FIFTEEN people have died this year of the soil disease called melioidosis, compared with just five last year.
This is nearly half the 31 people who were infected. Last year, the fatality rate was 13%.
One of the dead is an 18-year-old youth, but most of the 31 people who contracted the disease up to April 3 are elderly and diabetic.
Of the 15 who died, 12 had diabetes or kidney failure. Three in four of the people infected suffered from pneumonia, sparking fears that the bacteria might be airborne.
Those who were infected come from different parts of Singapore, so there is no single source of infection.
The Health Ministry thinks the epidemic may be linked to the heavy rains and floods seen this year. Floods could push the organism up to the surface.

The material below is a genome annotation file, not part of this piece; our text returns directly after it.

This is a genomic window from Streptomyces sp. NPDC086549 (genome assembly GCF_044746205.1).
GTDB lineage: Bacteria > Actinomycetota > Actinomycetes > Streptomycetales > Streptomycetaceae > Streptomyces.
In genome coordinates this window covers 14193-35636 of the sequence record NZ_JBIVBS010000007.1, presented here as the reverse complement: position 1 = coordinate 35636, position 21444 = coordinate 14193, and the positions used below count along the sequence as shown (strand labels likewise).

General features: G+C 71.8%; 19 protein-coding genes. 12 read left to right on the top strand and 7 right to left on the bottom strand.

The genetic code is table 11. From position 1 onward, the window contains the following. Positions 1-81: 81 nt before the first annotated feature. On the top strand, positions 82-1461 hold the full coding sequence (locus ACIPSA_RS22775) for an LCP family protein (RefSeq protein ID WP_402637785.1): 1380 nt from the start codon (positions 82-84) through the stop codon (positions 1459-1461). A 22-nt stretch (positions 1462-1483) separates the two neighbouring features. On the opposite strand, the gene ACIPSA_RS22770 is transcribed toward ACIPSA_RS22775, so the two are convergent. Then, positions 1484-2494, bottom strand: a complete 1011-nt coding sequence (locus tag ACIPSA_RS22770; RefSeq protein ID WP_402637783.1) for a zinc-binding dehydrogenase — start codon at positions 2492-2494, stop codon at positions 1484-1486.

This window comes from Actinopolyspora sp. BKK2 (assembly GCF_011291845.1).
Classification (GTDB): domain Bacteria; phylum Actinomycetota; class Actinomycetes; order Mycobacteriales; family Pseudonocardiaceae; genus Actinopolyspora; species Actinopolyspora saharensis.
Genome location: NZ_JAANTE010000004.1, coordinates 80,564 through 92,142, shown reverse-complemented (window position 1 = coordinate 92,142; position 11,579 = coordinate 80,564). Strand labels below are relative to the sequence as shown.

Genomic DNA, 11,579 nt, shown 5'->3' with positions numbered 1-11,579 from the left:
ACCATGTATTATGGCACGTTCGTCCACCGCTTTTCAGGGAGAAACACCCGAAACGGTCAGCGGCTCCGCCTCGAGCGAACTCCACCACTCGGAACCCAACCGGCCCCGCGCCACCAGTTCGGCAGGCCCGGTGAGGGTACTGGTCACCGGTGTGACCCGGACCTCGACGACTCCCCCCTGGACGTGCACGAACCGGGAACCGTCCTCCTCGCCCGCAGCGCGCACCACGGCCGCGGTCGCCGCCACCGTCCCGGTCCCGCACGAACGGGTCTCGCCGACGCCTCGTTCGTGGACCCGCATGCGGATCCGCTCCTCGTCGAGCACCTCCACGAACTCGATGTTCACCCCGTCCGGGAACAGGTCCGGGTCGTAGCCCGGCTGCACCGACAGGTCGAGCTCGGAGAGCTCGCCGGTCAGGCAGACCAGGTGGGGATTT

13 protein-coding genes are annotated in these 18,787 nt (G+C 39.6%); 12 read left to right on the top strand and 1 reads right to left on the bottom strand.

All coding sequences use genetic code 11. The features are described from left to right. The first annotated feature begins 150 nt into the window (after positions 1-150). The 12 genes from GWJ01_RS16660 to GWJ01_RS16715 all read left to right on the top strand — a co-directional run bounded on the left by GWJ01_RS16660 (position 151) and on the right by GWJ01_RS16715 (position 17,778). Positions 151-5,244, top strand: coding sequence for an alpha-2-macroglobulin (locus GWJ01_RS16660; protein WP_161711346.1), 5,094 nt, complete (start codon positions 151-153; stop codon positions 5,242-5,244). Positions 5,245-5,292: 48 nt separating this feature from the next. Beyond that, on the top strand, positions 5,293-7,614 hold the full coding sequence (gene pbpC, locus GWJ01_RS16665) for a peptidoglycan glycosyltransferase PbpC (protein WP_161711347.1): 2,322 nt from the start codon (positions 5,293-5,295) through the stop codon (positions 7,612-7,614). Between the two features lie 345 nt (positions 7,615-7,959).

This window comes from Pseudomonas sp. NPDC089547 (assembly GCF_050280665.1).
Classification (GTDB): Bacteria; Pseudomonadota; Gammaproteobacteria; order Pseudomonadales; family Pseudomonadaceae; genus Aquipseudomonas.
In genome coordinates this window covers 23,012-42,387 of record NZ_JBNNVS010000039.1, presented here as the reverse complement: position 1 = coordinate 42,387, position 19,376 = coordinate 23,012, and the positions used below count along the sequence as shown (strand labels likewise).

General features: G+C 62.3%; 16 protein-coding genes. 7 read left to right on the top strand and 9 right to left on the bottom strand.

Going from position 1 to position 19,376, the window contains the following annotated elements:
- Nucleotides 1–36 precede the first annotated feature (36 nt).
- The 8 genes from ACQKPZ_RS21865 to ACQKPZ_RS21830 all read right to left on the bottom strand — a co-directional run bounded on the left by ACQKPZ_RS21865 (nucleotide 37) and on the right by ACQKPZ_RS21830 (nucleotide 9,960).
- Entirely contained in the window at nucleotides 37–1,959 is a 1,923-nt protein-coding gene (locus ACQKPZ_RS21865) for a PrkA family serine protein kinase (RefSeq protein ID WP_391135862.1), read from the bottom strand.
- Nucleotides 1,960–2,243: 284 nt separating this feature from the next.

There are three ways of getting melioidosis, also known as Whitmores disease. The most common is from the soil, through a cut in the skin. The bacteria may also be inhaled, or ingested by drinking contaminated water. Very rarely is it passed from person to person.
The Health Ministry sent out a directive yesterday to all doctors to be on the lookout for and to report all cases within 24 hours. The Straits Times/Asia News Network